Although it is difficult to reconstruct the exact development of early Islamization in the archipelago (due to a lack of sources), it seems certain that international trade played a crucial factor. There probably were foreign Muslim traders in maritime Southeast Asia from early on in the Islamic era. The first sources that inform us about indigenous people adhering to Islam originate from the early 13th century; gravestones indicate the existence of a Muslim kingdom in North Sumatra around 1211. Perhaps indigenous kingdoms adopted the new faith because it entailed certain advantages in trade as the majority of traders were Muslim. It remains unclear, however, why indigenous conversion to Islam seems to have taken place centuries after the region became acquainted with this religion. Only from the 15th century onwards Islamic kingdoms and sultanates became dominant political powers in the archipelago, although these powers were to be undermined by the European newcomers (Portuguese and Dutch) starting from the 16th and 17th century.
Varieties of Indonesian Islam
The arrival of Islam to the archipelago had different impacts on local communities depending on the historical and social context of the area where it arrived. In some parts of the archipelago towns emerged as a result of foreign Muslim traders settling there. In other parts Islam never became the majority-religion, probably due to the distance from the important trade routes (such as eastern Indonesia). In parts where there was a strong presence of animism or Hindu-Buddhist culture, Islam met profound cultural barriers (such as on the island of Bali which is still dominated by Hindu culture today) or it became blended with the pre-existing (animist) belief-systems (examples of which can still be found in Central Java).
Since the publication of Clifford Geertz's authoritative book 'The Religion of Java' (published in 1960) scholars tend to divide Indonesia's Javanese Muslim community (the largest Muslim community of Indonesia) in two groups:
• Abangan; these are traditional Muslims in the sense that they still apply traditional Javanese dogmatic; blending Islam with Hinduism, Buddhism and animist traditions. Members of this group generally have rural backgrounds.
• Santri; these can be labeled as orthodox Muslims. They are mainly from urban backgrounds and are more oriented towards the mosque and the Quran.
Geertz actually also recognized a third class, the priyayi (the traditional bureaucracy), but as it constitutes a social class rather than a religious one, it is not included above.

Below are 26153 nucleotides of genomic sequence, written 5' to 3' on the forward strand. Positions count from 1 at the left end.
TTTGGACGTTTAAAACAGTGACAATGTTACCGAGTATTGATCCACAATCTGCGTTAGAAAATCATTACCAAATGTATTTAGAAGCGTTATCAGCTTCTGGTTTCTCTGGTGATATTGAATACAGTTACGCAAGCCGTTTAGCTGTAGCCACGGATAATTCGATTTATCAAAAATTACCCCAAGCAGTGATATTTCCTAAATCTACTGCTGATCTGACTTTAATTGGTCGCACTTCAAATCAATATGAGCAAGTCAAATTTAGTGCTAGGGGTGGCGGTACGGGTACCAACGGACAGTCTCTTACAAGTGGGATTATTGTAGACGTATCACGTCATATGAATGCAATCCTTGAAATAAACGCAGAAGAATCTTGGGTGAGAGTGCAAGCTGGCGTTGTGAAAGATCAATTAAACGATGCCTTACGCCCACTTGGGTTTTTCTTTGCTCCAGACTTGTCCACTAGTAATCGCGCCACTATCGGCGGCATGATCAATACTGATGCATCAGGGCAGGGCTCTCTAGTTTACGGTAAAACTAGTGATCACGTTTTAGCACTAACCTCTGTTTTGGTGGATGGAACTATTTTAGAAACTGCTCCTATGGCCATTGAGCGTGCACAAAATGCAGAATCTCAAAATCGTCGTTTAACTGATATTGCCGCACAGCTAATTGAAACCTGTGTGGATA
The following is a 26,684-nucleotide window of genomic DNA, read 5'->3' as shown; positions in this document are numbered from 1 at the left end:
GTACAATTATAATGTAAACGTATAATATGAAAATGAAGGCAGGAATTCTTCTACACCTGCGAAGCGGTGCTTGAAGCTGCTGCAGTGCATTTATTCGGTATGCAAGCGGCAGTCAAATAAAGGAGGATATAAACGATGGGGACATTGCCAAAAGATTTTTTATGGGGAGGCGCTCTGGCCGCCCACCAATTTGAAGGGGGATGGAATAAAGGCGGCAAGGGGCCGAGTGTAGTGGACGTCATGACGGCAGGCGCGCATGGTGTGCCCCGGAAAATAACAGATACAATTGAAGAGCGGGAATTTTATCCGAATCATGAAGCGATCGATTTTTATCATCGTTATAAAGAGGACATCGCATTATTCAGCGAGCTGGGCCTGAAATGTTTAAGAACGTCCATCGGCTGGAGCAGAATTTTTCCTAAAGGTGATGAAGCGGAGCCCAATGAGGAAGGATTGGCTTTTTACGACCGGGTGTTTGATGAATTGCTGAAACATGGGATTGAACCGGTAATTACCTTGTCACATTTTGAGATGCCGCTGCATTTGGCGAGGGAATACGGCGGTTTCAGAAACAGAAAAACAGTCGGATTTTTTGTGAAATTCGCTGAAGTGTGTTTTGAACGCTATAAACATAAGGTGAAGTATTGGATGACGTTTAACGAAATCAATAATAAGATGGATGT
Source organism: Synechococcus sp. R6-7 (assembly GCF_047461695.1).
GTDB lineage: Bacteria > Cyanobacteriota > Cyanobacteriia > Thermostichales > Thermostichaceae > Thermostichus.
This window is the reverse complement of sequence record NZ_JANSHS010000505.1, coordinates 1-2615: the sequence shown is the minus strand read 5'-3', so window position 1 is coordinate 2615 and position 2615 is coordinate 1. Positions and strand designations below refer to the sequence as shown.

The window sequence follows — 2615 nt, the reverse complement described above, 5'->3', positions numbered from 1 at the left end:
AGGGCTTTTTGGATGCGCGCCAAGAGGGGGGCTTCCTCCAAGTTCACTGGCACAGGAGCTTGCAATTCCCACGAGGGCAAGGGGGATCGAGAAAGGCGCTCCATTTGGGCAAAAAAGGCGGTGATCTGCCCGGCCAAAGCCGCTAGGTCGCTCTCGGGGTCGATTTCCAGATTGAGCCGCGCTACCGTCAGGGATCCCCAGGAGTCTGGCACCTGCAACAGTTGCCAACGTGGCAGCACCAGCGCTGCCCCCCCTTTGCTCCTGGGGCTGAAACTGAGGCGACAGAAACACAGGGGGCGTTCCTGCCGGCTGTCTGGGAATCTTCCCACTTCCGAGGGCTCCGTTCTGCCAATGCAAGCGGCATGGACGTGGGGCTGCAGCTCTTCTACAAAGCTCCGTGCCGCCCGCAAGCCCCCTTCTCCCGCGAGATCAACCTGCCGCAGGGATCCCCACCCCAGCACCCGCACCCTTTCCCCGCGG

The spread of Islam in Indonesia should not be seen as a quick process stemming from one origin or source but rather as multiple waves of Islamization in coherence with international developments in the Islamic world, a process that is still continuing until today (as described above, Muslim traders coming to the archipelago in the first centuries of the Islamic era can be regarded as the first wave). Two important reform waves aiming for the return to the pure Islam - as it was during the days of prophet Mohammed - were the Wahhabist and the Salafi movements. Wahhabism originates from Arabia and arrived in the archipelago early in the 19th century. The Salafi movement came from Egypt at the end of the 19th century. Both these waves had a big impact on the spread of orthodox Islam in the archipelago. Another important development for Islamization in Indonesia was the opening of the Suez-Canal in 1869 because it - as it made traveling to Mecca easier - implied a larger amount of pilgrims between Indonesia and Mecca. This consequently intensified contacts with the religious centers in the Middle East.
However, these waves of Islamization have also been cause of tensions and disunity within the Indonesian Islamic community as not everyone agreed with the arrival of an orthodox stream of Islam. For instance, the distinction between modernist (santri) and traditional (abangan) communities on Java are actually the result of the traditionalists' reaction against the reform movement in the 19th century. This division is still visible in the two most influential Islamic organizations in the country today. The Muhammadiyah, a social organization founded in 1912 on Java, represents the modernist Muslim stream that disapproves of the mystical (traditional) Javanese Islam. Currently this organization has around 20 million members. As reaction to the establishment of the Muhammadiyah, traditional Javanese leaders founded the Nahdlatul Ulama (NU) in 1926. Members of the NU are influenced by mystical streams or pre-Islamic elements. Its leadership is also characterized by being more tolerant towards other religions. Its number of members is currently around 35 million.
Radical Islam in Indonesia
During the last two decades Islam has become more visible on the streets in Indonesia and has begun to play a more important role in the daily affairs of the Muslims. For example, the number of Indonesian women that wear the headscarf (jilbab) has increased significantly, and it has become more common to visit the mosque. However, it is important to underline that this development of Islamization should not be mistaken for Islamic radicalism. By far most Indonesian Muslims are tolerant towards other religions or other streams within the Islam. Only a very small fraction of Indonesian society agrees with and/or participates in radical or terrorist activities. Although Muslim radicalism in Indonesia has been given much attention since the 9/11 attacks in New York (particularly after the Bali and Jakarta bombings in the 2000s), it is not a new phenomenon to the country. Incidences which involved Islamic radicalism have been witnessed before, such as the Darul Islam rebellions in the 1950s, regional rebellions in the late 1950s, the massacres of communists in 1965-1966, an airplane hijacking in 1981, multiple attacks on Christian churches and Buddhist monuments, as well as multiple actions against brothels, bars and casino's in recent decades.
For more detailed information regarding this topic please visit our Radical Islam page.